Saturday, July 21, 2012

Dutch Researcher Admits Cooking Data

The group blog "The Monkey Cage" reports on a case in the Netherlands (reports in Dutch and English) in which a Belgian marketing professor at the Erasmus University in Rotterdam, Dirk Smeesters, admitted that he cooked his data.

His results had seemed too good to be true, so after a whistleblower alerted the university an investigation was launched to replicate the data. When this failed, he was asked to produce the original data. He first cited computer problems and then an office move before finally admitting that he had removed data that didn't fit his theory. The university has requested the retraction of his paper from the Journal of Personality and Social Psychology, published by the American Psychological Associateion and from the Journal of Experimental Social Psychology, published by Elsevier. Both papers are, however, still on sale online.

Interestingly, Smeesters has claimed that this is the "normal" way of working in his field.  If this is indeed the case, there may be more retractions to follow.

ScienceInsider reports that he has now resigned and has further details on the case. RetractionWatch has CV information that has been removed from the university web page.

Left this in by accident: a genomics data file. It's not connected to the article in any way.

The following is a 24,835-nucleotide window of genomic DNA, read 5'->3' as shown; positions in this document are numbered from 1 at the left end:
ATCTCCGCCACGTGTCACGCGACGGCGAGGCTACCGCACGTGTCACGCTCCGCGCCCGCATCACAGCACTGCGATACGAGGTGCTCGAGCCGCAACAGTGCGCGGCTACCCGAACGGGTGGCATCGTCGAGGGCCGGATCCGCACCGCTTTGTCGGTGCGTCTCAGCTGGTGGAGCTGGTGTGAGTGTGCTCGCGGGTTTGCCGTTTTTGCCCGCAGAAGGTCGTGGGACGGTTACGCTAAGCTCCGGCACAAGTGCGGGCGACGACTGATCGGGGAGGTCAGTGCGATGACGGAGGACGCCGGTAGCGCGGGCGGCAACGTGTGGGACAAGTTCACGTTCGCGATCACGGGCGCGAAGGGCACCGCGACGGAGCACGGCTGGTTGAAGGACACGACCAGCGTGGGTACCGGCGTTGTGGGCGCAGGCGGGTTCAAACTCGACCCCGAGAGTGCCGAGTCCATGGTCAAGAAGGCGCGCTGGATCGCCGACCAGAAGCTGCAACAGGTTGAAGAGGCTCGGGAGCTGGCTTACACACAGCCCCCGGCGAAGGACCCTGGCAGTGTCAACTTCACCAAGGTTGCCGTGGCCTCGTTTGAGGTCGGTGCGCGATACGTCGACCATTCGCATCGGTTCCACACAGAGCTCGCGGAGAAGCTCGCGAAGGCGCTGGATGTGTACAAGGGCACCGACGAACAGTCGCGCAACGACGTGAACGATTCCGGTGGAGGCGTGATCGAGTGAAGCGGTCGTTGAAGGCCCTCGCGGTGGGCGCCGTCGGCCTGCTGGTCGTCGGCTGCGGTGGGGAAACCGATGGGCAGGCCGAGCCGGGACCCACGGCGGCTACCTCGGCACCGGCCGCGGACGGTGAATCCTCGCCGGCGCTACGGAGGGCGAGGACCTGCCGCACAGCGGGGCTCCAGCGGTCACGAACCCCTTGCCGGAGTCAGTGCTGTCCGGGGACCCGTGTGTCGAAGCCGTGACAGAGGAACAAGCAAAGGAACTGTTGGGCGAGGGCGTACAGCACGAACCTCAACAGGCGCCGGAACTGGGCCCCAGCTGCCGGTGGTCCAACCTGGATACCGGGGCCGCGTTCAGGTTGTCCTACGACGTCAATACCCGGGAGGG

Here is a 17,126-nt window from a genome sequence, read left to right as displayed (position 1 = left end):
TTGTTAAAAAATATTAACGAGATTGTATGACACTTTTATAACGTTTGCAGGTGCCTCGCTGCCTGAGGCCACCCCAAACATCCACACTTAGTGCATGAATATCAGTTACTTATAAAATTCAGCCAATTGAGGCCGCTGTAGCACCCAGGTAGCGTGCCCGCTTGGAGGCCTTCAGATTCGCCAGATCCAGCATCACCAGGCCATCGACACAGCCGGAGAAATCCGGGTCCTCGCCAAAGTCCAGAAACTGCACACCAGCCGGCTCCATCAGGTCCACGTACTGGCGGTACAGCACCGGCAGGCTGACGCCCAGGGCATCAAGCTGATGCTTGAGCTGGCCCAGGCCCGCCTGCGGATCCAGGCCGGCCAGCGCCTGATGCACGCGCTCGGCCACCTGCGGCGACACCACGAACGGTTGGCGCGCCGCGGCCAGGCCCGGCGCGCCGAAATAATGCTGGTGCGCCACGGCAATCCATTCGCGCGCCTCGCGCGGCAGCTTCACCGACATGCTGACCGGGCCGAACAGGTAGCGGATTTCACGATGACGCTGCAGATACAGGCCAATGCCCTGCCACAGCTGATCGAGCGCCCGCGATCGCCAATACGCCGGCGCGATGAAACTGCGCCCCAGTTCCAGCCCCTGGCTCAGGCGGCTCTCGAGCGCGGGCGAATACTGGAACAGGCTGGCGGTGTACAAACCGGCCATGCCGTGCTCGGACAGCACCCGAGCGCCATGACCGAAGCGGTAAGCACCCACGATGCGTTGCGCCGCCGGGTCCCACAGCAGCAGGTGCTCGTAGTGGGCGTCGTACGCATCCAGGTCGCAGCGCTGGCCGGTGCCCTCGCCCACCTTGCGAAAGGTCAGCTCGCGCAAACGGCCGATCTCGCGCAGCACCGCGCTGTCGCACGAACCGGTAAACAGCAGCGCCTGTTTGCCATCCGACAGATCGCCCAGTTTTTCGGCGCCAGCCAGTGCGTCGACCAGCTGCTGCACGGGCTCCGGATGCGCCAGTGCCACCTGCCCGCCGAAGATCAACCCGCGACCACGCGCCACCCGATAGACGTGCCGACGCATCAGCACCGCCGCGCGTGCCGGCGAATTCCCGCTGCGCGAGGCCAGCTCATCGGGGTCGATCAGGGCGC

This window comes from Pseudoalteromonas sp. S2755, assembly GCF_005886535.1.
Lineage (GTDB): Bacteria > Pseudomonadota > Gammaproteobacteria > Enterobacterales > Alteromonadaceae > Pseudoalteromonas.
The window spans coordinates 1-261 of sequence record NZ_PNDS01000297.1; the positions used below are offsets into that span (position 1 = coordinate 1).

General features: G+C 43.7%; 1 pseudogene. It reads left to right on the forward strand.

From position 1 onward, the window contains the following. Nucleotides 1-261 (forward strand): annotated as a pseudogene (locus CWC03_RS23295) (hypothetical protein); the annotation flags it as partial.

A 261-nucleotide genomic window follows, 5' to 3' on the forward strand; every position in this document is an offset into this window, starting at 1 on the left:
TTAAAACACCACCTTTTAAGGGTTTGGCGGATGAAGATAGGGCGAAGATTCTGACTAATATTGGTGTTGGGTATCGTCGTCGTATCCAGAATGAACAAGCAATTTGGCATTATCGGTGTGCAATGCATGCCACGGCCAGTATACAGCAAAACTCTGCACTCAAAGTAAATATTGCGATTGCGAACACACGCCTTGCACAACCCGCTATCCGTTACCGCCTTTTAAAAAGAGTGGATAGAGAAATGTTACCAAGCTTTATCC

1 comment:

  1. Dear Prof. Weber-Wulff,

    Smeesters did not exactly admit to "cooking" (i.e., making up) his data. He merely admitted to moderate data "massaging", such as removing certain observations / data points in order to achieve the desired (publishable) outcome. Such practices, unfortunately, are indeed extremely common / part of the "research" culture in a number of sub-disciplines in Psychology. I can attest to that from personal experience. It's a sorry state of affairs that needs to be addressed.

    The whistleblower has been revealed to be Uri Simonsohn -- who has detailed Smeesters' and another case in a paper (pre-print):

    Contrary to Smeesters' statements, he provides a damning amount of evidence for outright data falsification, not mere data massaging. It's an interesting read.

    With best regards,